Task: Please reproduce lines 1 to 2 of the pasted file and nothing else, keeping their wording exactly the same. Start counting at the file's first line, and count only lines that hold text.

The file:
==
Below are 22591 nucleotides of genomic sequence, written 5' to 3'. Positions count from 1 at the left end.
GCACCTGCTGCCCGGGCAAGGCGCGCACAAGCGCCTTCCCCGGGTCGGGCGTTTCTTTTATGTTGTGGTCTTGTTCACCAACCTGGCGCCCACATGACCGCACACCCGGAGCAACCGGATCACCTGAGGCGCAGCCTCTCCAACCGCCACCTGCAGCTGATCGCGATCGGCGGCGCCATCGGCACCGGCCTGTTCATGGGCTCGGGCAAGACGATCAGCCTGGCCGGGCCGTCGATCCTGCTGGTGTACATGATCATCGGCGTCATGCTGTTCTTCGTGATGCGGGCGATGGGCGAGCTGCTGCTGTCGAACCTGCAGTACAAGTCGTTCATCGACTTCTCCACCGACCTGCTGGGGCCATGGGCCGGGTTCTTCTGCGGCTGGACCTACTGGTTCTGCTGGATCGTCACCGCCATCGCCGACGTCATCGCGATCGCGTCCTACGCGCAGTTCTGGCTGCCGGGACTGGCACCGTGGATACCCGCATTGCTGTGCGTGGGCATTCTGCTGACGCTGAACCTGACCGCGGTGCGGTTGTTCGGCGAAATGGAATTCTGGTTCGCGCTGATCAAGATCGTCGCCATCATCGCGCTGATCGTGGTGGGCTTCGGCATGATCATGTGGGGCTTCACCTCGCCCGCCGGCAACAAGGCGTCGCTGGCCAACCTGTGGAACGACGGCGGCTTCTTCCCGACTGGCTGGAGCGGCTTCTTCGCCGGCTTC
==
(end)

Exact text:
Below are 22591 nucleotides of genomic sequence, written 5' to 3'. Positions count from 1 at the left end.
GCACCTGCTGCCCGGGCAAGGCGCGCACAAGCGCCTTCCCCGGGTCGGGCGTTTCTTTTATGTTGTGGTCTTGTTCACCAACCTGGCGCCCACATGACCGCACACCCGGAGCAACCGGATCACCTGAGGCGCAGCCTCTCCAACCGCCACCTGCAGCTGATCGCGATCGGCGGCGCCATCGGCACCGGCCTGTTCATGGGCTCGGGCAAGACGATCAGCCTGGCCGGGCCGTCGATCCTGCTGGTGTACATGATCATCGGCGTCATGCTGTTCTTCGTGATGCGGGCGATGGGCGAGCTGCTGCTGTCGAACCTGCAGTACAAGTCGTTCATCGACTTCTCCACCGACCTGCTGGGGCCATGGGCCGGGTTCTTCTGCGGCTGGACCTACTGGTTCTGCTGGATCGTCACCGCCATCGCCGACGTCATCGCGATCGCGTCCTACGCGCAGTTCTGGCTGCCGGGACTGGCACCGTGGATACCCGCATTGCTGTGCGTGGGCATTCTGCTGACGCTGAACCTGACCGCGGTGCGGTTGTTCGGCGAAATGGAATTCTGGTTCGCGCTGATCAAGATCGTCGCCATCATCGCGCTGATCGTGGTGGGCTTCGGCATGATCATGTGGGGCTTCACCTCGCCCGCCGGCAACAAGGCGTCGCTGGCCAACCTGTGGAACGACGGCGGCTTCTTCCCGACTGGCTGGAGCGGCTTCTTCGCCGGCTTC